Preparing scientific commentary on Mein Kampf is not only a scholarly task. There is hardly any book that is more overladen with such a multitude of myths, that awakens such disgust and anxiety, that ignites curiosity and stirs speculation, while simultaneously exuding an aura of the mysterious and forbidden – a taboo that can prove for some commercially lucrative.
Consequently, this critical edition of Mein Kampf also views itself as a contribution to historical-political information and education. It seeks to thoroughly deconstruct Hitler's propaganda in a lasting manner and thus to undermine the still effective symbolic power of the book. In this way, it also makes it possible to counter an ideological-propagandistic and commercial misuse of Mein Kampf.
After all, despite all the debates about republication, Hitler’s book has long been accessible in a variety of ways: on the shelves of used book shops, in legally printed English translation or a mouse click away on the Internet – Mein Kampf is out there and every year manages to find new readers, agitators and commercial profiteers.
For that reason as well, the task of a annotated critical edition is to render the debate objective and to put forward a serious alternative, a counter-text to the uncritical and unfiltered dissemination of Hitler’s propaganda, lies, half-truths and vicious tirades. The scholarly edition prepared by the Institute for Contemporary History is oriented to political education, and thus consciously seeks in form and style to reach a broad readership. By means of a kind of ‘framing’ of the original text in the form of an introduction and detailed commentary, a subtext to Mein Kampf is constructed. Through these annotations, it quickly becomes clear how Hitler’s ideology arose, just how selective and distorted his perception of reality was, and and it becomes possible to show the link between its formulation in Mein Kampf and the political practice and its terrible consequences after 1933.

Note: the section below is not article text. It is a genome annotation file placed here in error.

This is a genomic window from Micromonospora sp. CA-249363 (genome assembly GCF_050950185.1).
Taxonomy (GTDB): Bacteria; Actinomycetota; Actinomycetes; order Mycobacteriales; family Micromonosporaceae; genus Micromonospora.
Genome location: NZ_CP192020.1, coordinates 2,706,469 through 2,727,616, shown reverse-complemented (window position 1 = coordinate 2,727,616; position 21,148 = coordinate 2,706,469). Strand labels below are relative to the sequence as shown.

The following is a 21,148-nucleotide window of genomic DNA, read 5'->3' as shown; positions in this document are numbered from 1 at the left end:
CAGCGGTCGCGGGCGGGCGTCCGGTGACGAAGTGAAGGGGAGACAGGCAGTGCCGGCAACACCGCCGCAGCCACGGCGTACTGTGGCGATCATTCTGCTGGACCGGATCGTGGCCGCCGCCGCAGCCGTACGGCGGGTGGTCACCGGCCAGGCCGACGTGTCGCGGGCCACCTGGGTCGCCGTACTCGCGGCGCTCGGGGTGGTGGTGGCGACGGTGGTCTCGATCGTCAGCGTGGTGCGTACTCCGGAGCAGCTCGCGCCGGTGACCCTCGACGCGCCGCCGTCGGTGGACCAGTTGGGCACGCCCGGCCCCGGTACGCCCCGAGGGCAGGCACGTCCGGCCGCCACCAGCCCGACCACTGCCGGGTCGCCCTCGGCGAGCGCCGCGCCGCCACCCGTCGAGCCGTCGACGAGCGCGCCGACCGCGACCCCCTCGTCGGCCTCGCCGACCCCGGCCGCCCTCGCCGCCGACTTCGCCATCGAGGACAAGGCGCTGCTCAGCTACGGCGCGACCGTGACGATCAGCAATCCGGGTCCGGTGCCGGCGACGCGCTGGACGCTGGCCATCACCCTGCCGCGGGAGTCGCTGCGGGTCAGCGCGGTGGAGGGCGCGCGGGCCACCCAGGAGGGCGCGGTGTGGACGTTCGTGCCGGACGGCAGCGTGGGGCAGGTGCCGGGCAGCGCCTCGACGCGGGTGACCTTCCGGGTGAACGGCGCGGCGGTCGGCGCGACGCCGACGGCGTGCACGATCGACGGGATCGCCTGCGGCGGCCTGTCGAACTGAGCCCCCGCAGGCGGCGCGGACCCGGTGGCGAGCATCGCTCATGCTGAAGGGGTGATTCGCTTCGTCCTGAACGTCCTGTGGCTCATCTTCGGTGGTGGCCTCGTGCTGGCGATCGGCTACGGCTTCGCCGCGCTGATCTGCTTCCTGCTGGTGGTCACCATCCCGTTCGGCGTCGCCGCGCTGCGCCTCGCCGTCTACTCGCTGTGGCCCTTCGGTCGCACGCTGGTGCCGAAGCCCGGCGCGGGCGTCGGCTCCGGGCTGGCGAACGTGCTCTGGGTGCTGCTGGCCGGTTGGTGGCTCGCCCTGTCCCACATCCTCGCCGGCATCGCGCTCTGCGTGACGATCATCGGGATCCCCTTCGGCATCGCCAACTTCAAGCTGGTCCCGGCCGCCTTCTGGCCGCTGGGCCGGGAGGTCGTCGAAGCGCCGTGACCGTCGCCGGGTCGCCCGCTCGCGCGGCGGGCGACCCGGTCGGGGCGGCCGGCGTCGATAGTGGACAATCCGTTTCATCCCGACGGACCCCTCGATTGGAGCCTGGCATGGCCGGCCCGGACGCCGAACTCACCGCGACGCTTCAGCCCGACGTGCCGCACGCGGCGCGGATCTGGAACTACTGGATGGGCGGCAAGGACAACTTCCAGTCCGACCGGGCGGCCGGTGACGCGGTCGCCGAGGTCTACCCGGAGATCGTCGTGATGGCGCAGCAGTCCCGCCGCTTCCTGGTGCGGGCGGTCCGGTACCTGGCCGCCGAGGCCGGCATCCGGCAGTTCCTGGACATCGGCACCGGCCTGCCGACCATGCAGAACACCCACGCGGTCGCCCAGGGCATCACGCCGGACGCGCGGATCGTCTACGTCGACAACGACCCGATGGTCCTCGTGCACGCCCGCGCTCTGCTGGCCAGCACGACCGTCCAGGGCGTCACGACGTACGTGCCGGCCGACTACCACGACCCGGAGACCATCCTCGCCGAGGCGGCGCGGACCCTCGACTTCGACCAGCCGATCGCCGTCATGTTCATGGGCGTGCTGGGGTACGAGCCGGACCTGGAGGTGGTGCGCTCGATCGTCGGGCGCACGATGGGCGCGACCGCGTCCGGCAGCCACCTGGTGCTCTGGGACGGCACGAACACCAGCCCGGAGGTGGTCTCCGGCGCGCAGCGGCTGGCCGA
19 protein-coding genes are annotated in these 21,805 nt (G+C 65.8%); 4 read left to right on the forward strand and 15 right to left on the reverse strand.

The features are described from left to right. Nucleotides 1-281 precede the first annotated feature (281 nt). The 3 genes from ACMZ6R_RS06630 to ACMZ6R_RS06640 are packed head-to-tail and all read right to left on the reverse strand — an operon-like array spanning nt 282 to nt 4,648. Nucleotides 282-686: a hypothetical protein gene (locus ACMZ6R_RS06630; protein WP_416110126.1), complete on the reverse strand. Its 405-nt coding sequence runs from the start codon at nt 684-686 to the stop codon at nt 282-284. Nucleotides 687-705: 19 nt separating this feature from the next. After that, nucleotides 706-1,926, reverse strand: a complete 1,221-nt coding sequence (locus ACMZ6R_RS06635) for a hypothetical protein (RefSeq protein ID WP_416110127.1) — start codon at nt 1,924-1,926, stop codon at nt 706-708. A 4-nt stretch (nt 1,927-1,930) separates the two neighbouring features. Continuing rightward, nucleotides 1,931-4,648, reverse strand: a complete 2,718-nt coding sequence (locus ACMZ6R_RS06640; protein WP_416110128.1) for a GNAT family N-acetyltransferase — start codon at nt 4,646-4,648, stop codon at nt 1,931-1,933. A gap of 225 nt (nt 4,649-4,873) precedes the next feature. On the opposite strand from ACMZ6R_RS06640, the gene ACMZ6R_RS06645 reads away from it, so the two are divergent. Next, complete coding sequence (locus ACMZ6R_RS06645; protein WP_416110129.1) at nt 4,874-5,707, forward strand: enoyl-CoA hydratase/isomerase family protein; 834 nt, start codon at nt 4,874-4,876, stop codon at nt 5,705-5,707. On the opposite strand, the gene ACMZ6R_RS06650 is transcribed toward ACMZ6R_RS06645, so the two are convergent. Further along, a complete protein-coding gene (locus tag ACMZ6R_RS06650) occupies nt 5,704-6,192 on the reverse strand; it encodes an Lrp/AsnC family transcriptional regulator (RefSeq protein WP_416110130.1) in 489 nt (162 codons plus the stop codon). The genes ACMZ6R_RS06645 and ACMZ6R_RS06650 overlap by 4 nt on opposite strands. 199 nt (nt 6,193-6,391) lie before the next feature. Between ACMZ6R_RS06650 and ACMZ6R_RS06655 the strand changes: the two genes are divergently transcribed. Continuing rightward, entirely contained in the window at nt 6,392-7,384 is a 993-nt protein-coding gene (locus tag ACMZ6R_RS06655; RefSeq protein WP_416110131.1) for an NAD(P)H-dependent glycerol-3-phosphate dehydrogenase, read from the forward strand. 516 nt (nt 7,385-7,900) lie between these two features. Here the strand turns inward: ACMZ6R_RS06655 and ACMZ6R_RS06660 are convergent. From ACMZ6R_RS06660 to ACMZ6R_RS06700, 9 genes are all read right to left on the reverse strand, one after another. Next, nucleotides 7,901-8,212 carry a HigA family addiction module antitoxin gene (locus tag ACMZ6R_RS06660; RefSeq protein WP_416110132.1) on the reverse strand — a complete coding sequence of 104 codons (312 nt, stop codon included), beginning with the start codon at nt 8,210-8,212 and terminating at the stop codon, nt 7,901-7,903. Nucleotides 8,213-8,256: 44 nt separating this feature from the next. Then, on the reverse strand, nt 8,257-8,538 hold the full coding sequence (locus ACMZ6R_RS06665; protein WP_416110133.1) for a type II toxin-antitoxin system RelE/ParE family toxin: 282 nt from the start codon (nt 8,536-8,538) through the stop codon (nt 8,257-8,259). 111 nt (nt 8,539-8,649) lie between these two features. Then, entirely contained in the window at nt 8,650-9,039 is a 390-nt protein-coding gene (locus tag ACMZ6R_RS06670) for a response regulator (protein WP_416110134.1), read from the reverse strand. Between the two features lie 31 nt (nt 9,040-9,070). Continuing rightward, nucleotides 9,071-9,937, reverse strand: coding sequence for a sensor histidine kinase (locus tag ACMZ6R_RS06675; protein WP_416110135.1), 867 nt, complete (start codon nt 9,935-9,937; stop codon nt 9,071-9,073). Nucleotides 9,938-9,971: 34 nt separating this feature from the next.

How do the editors work?
|Nazi period advertisment: "The |
Book of the Germans. Adolf Hitler:
Mein Kampf. Eher Verlag [Eher
Publishing]. Distribution 4 million"
Two historians, under the direction of Christian Hartmann, are currently at work in the Institute for Contemporary History on the critical edition of Mein Kampf. They are structuring the original text by providing explanatory introductions to each individual chapter; through more than 3,500 annotations, they address a broad spectrum of variegated tasks by providing:
- Objective information on persons and events described
- Clarification of central ideological concepts
- Disclosure of the source materials Hitler utilised
- Explanation of the roots of various concepts in the history of ideas
- Contextualisation of aspects contemporaneous to the text
- Correction of errors and one-sided accounts
- Development of a perspective on the consequences of Hitler’s book
- New contributions in relevant fundamental research
Unusually in the context of an edition of a book, the editorial team is also examining the period after 1933, thus comparing Hitler’s programmatic ideas with his political actions in the time period 1933-1945.
The core editorial team, which in the peak phase of its work on the edition consisted of five historians, is further supported by experts from a number of other scientific fields in order to better evaluate Hitler’s myriad assertions in the light of the findings of modern research. To that end, external interdisciplinary advisors have also been consulted from a range of scholarly disciplines, including German Studies, human genetics, Japanology, Jewish Studies, art history, the educational sciences and economic history.
The team at the Institute for Contemporary History also encompasses special editorial staff for copy-editing and manuscript preparation, indexing and the precise textual comparison of seven select printings of Mein Kampf, along with a number of student assistants. Besides, the team is additionally able to benefit significantly from the broad professional infrastructure of the entire Institute for Contemporary History, with its many staff members specialized in research on the period of National Socialism, and its wealth of relevant library and archival resources.
In order to retain all areas of copyright, and also to counter possible commercial utilisation of this sensitive topic, Hitler, Mein Kampf – eine kritische Edition is to be self-published directly by the Institute for Contemporary History. The scheduled date of publication will be immediately after expiration of the original copyright in January 2016.
Current information on the debate regarding the publication of Mein Kampf can be found here:
Mein Kampf in public discussion
Hitler, Mein Kampf. A Critical Edition - in German
Tel.: 0049-30-606 84 57
Fax: 0049-30-606 34 76
Download an information leaflet on the edition (in German).
ed. on behalf of the Institute for Contemporary History
Munich – Berlin by Christian Hartmann, Thomas Vordermayer, Othmar Plöckinger, Roman Töppel
with contributions by Edith Raim, Pascal Trees, Angelika Reizle, Martina Seewald-Mooser
approx. 2000 pages, with coloured illustrations, bound, cloth, without dust jacket
59,- Euro (D)
Available in bookstores as of January 2016
Head of Press & Public Relations
Source: Institut für Zeitgeschichte website